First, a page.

Ferris Alum Leads CMU To In-State Upset Win

CMU head coach and FSU Alum Butch Jones is hoisted by players after the Chippewas' stunning victory this season at Michigan State (Photo courtesy CMUChippewas.com)
CMU head coach and FSU Alum Butch Jones is hoisted by players after the Chippewas' stunning victory this season at Michigan State (Photo courtesy CMUChippewas.com)

Big Rapids, Mich. - A Ferris State University football alum played a big hand in one of college football's biggest upsets on Saturday (Sept. 12) afternoon.

Butch Jones, a former Bulldog player and assistant coach currently serving as head coach at NCAA Division I Central Michigan, guided the Chippewas to a stunning 29-27 road triumph over Michigan State at Spartan Stadium in East Lansing, Mich.

The Chippewas converted a 42-yard field goal with eight seconds remaining in the game following an onside kick to notch the win for the Mid-American Conference (MAC) school against the Big Ten Conference member.

"It's a big win for our football team and our football program because it's victory number one," Jones said.  "It's a long season and so to get the first W is always special. I can't say enough about the perseverance of our kids.

"We talked about it day one at training camp because our motto is to persevere," he added.  "Every man to a man believed we were going to win the football game."

Jones' first two seasons as the head coach at Central Michigan in 2007 and 2008 were among the most successful in program history.  He became the first coach in school history to lead CMU to back-to-back bowl games, and he is just the fifth coach in MAC history to guide his team to a bowl game in both of his first two seasons.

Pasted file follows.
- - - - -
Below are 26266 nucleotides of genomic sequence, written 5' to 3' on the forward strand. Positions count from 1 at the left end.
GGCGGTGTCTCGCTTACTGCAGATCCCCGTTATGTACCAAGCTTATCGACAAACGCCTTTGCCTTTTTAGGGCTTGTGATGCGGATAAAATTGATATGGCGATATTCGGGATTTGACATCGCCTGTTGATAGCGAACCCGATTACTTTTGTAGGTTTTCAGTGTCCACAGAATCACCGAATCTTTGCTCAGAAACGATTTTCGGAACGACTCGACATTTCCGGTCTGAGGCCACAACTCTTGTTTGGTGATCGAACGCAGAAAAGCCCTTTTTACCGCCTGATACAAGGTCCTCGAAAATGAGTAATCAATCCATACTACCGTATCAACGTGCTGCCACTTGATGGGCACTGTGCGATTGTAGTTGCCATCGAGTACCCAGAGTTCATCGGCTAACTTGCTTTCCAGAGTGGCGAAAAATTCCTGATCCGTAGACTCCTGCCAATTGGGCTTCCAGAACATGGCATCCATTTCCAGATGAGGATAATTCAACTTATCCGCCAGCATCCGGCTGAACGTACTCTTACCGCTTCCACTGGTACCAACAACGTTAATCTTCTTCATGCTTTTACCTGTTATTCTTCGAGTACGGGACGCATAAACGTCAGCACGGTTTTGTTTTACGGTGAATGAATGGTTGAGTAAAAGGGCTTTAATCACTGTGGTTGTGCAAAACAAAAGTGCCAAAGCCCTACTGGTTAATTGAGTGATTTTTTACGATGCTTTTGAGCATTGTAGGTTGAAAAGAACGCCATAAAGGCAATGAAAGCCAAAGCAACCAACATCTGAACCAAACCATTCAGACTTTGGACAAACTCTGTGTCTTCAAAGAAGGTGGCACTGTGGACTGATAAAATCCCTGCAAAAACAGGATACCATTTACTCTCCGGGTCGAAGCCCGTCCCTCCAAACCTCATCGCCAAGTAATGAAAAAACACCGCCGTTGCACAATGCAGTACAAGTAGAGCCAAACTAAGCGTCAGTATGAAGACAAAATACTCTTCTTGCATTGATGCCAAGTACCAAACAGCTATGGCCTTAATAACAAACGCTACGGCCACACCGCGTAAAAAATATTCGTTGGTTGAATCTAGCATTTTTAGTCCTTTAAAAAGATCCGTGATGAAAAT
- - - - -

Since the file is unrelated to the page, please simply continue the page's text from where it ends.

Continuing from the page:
Jones led CMU to 16 victories over the past two years, the second-most of any coach in program history over his first two seasons. His 13 wins against MAC opponents also rank as the second-most for any CMU head coach in his first two seasons.

A 1990 Ferris State graduate, Jones took over as CMU's head coach prior to the 2007 campaign after having spent 11 seasons as an assistant coach at the NCAA-I level.

The Saugatuck, Mich. native and a former offensive coordinator at CMU, Jones returned to Central Michigan after spending the 2005 and 2006 seasons as an assistant coach at West Virginia University under current Michigan head coach Rich Rodriguez.

Prior to his appointment as head coach, Jones served as the offensive coordinator at three different schools, spanning eight seasons, and worked directly with 24 all-conference selections in 15 years as a full-time position coach.

Jones filled a variety of roles during his first stint at CMU (1998-2004), including serving as offensive coordinator from 2001-03.

A two-year (1986-87) letterwinner on the Ferris State football team, Jones broke into the coaching ranks while still an undergraduate by serving as intern for the Tampa Bay Buccaneers from 1987-89. Upon graduation, he spent the 1990-91 seasons as a graduate assistant at Rutgers University before taking over as the offensive coordinator at Wilkes University in 1992. He directed an offense at Wilkes that led the Middle Atlantic Conference in both scoring offense and total offense in 1993, a season in which it won a conference title and qualified for the NCAA Division III Playoffs.

Jones returned to Ferris State in 1995 as the Bulldogs' running backs coach under current head coach Jeff Pierce and was promoted to offensive coordinator for the 1996 season. He spent three seasons as a Bulldog assistant from 1995-97, including the final two as offensive coordinator.  Jones also continued to coach the quarterbacks and wide receivers along with his offensive coordinator duties. Ferris State, while leading the Midwestern Intercollegiate Football Conference (MIFC) in total offense and scoring offense, won a second consecutive conference championship in 1996 and advanced to the NCAA Division II Quarterfinals.

A student football coach at FSU from 1988-89, Jones arrived at Ferris State in 1986 as a walk-on but injuries forced him to quit playing after just two seasons.